Cybersecurity specialists announced the release of a proof of concept (PoC) exploit to test the security of multiple Bluetooth enabled devices and their efficiency against System-on-a-Chip (SoC) failures, present in devices from manufacturers such as Intel, Qualcomm, Cypress and Texas Instruments.
It is estimated that this set of vulnerabilities, nicknamed “BrakTooth”, resides in about 1,400 Bluetooth chips, used in all kinds of smart devices, including smartphones, tablets, hearing aids, smart speakers and others.
In this regard, the Cybersecurity and Infrastructure Security Agency (CISA) recommended that manufacturers address these failures, since the availability of a PoC exploit considerably increases the possibilities of exploitation in the wild.
CISA also asked tech companies and developers to verify the details of reported failures, due to the possibility of massive exploitation of SoC bugs in exposed Bluetooth systems.
On exploiting BrakTooth flaws, the Agency notes that a successful attack would allow threat actors to deploy denial of service (DoS) attacks, lock device firmware, and even arbitrary code execution, depending on the affected system.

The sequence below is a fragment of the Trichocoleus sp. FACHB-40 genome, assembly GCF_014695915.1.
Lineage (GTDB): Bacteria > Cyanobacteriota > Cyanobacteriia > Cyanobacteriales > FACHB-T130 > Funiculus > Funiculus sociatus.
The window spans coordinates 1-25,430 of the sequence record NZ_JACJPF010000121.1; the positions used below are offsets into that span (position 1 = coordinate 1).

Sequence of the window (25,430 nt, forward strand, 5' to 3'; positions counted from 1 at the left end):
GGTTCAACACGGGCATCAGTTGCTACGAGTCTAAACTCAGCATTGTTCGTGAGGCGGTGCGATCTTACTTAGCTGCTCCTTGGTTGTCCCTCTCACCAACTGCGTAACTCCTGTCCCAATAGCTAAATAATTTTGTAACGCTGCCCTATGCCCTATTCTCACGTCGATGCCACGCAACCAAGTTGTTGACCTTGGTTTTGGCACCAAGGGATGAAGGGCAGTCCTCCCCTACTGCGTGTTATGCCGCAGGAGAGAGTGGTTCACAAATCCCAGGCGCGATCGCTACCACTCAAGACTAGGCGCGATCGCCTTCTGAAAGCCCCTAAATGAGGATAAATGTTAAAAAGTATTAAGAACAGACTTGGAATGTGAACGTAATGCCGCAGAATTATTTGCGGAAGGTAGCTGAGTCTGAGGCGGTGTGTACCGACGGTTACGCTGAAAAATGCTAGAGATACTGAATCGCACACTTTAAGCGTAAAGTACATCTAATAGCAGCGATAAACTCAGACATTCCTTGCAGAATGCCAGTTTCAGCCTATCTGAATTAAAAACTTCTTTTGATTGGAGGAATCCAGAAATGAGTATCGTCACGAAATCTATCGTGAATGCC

As if that were not enough, hackers looking to exploit these flaws would only require an ESP32 board, available for less than $20 USD, in addition to a custom firmware sample and a computer capable of running the PoC.
Some of the manufacturers have already begun updating their affected products, although CISA notes that due to the large number of affected implementations, the complete patching of these devices could take months.
To learn more about information security risks, malware variants, vulnerabilities and information technologies, feel free to access the International Institute of Cyber Security (IICS) websites.